by Helen Alvarè
February 4, 2000
What is it about the abortion issue that drives presidential candidates wild? That makes them by turns squirm, dodge, weave, reverse themselves and apologize?
At the risk of sounding simplistic, "It's abortion, stupid." The thing in itself. The act of taking a completely defenseless human life, and terminating it.
And then there's the claims of competing groups. On the one hand, there is a small but very visible cohort of pro-abortion interest groups saying that abortion is the very, very most fundamental right that American women possess. At the core of women's very liberty and freedom. And there are a significant number of unusually well-placed and visible Americans -- in the media, the entertainment industry, the academy, etc. -- who believe this with every fiber of their being. On the other hand, you have the intellectually unassailable argument made by pro-lifers that abortion is medically and morally the taking of a defenseless human life.
Any candidate trying even remotely to please these two groups simultaneously is in for a rough ride.
Not to mention that abortion intersects all those other tricky issues in American life -- like sex, death, feminism, women's roles, and male responsibility. Pro-abortion voices have managed to get some of the public automatically to associate their view with all that is "progressive" on these hot topics. And to cast a jaundiced eye on pro-lifers as if we would just as soon harbor an abortion clinic shooter in our attic as help a pregnant woman in need.
Enough explanation? We're not done yet. Candidates' gymnastics are also a result of the way party politics has developed in the last two decades, and of Americans' nuanced, though oft-misreported, opinions on abortion.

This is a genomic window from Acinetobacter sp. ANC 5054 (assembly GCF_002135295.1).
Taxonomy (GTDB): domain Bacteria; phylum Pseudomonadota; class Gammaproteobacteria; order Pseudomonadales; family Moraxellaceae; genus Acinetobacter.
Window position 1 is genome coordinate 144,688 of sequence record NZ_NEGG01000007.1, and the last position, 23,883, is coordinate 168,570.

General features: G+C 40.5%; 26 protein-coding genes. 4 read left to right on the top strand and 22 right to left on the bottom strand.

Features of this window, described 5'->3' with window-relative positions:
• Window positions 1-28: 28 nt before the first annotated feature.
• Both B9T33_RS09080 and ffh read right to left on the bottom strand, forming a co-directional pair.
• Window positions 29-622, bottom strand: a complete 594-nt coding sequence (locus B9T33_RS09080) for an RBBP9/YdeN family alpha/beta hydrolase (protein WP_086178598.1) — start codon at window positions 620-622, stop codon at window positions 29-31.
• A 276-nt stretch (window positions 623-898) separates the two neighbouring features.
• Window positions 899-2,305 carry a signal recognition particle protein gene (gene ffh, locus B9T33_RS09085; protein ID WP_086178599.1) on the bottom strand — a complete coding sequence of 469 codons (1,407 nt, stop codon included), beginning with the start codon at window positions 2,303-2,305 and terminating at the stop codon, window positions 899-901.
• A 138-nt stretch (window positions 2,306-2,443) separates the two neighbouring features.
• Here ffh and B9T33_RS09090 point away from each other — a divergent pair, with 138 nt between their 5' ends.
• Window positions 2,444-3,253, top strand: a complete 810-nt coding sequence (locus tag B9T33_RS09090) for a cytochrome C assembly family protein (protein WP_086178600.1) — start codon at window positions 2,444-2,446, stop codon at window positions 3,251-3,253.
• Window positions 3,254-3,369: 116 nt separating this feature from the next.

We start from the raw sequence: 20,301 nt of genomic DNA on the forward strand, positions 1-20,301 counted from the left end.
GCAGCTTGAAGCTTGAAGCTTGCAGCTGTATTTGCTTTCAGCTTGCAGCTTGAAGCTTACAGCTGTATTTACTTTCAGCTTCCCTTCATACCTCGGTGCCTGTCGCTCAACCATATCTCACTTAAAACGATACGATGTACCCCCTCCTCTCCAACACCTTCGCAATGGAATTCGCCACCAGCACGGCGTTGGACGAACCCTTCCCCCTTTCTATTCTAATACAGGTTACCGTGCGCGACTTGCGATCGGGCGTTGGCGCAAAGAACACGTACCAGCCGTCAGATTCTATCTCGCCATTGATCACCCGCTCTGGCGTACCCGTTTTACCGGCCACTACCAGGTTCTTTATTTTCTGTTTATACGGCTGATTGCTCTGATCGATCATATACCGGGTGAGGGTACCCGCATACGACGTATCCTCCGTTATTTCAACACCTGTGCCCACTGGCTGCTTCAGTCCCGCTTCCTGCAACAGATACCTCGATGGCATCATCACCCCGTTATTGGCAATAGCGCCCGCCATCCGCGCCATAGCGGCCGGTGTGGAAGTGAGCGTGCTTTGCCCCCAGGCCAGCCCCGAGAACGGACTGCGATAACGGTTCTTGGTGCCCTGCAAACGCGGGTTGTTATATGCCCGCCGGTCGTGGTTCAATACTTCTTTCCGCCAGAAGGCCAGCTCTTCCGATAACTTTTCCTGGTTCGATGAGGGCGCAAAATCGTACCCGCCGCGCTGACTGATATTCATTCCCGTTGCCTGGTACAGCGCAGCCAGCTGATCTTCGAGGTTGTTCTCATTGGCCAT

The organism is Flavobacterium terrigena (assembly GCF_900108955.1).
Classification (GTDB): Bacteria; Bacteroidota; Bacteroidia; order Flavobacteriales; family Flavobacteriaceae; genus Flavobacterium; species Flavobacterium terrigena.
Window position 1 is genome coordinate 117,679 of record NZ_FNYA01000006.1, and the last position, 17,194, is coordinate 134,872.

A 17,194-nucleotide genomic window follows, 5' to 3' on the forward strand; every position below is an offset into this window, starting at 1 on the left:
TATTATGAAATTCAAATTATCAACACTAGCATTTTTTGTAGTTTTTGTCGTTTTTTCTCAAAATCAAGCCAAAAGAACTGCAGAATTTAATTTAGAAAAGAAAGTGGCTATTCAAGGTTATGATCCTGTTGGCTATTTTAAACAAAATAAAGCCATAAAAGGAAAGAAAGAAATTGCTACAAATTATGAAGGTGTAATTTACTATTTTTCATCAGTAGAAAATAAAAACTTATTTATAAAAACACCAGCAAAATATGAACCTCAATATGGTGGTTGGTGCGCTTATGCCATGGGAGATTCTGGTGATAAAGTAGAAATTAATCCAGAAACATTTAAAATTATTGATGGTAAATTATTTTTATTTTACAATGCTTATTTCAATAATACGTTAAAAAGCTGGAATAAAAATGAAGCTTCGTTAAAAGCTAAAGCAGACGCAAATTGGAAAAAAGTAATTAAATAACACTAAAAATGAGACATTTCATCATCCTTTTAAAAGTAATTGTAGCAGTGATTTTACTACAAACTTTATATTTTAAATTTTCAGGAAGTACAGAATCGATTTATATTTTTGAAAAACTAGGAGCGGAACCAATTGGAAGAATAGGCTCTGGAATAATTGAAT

It used to be that both major parties were pro-life by platform. The Democrats changed that in 1976, under pressure from pro-abortion groups. The Republicans have held on to their pro-life platform, but many have publicly aired their disdain for it, or even a desire just to "tinker" with it a little bit to try to please everybody. This game can perhaps best be summarized by Bob Dole's artless disclaimer before the 1996 presidential elections -- after a huge party struggle resulting in retention of the pro-life platform -- that he "hadn't even read it."
Today, both parties are trying to attract people of both persuasions on the abortion issue. They are reading the very same polls, and discovering that grassroots Americans, Democrats and Republicans alike, mostly disfavor abortion. The majority, in fact, would outlaw it except for the tiny percentage of cases involving rape, incest or the mother's life. An additional 23% would outlaw it except in the first trimester. On the opposite side, the major abortion advocacy groups would preserve abortion, throughout pregnancy, and even after a child is partially delivered; this is a view held by only 11% of the public. But more importantly, it's a view held by 100% of the dollars in some of the richest -- read VERY PERSUASIVE -- political action committees funneling money to campaigns. Emily's List, for example, a political action committee just for strongly pro-abortion Democratic women, has held the record for being the very richest pac in the United States for years.
I'll conclude with a suggestion to any political candidate who cares to read it, of any party. Forget about all the complications I just mentioned. Consider the "Henry Hyde" model of abortion politics. Be pro-life. Be honest. Be eloquent in the defense of life. Be a gentleman or a lady in your demeanor. When you make your case in such a way, when you inspire the public to understand what you're for and why, when you make them understand that no disrespect for women is intended, but rather the truest form of respect -- you'll win people's respect in return.
Helen Alvare is Director of Planning and Information at the Secretariat for Pro-Life Activities at the NCCB in Washington, DC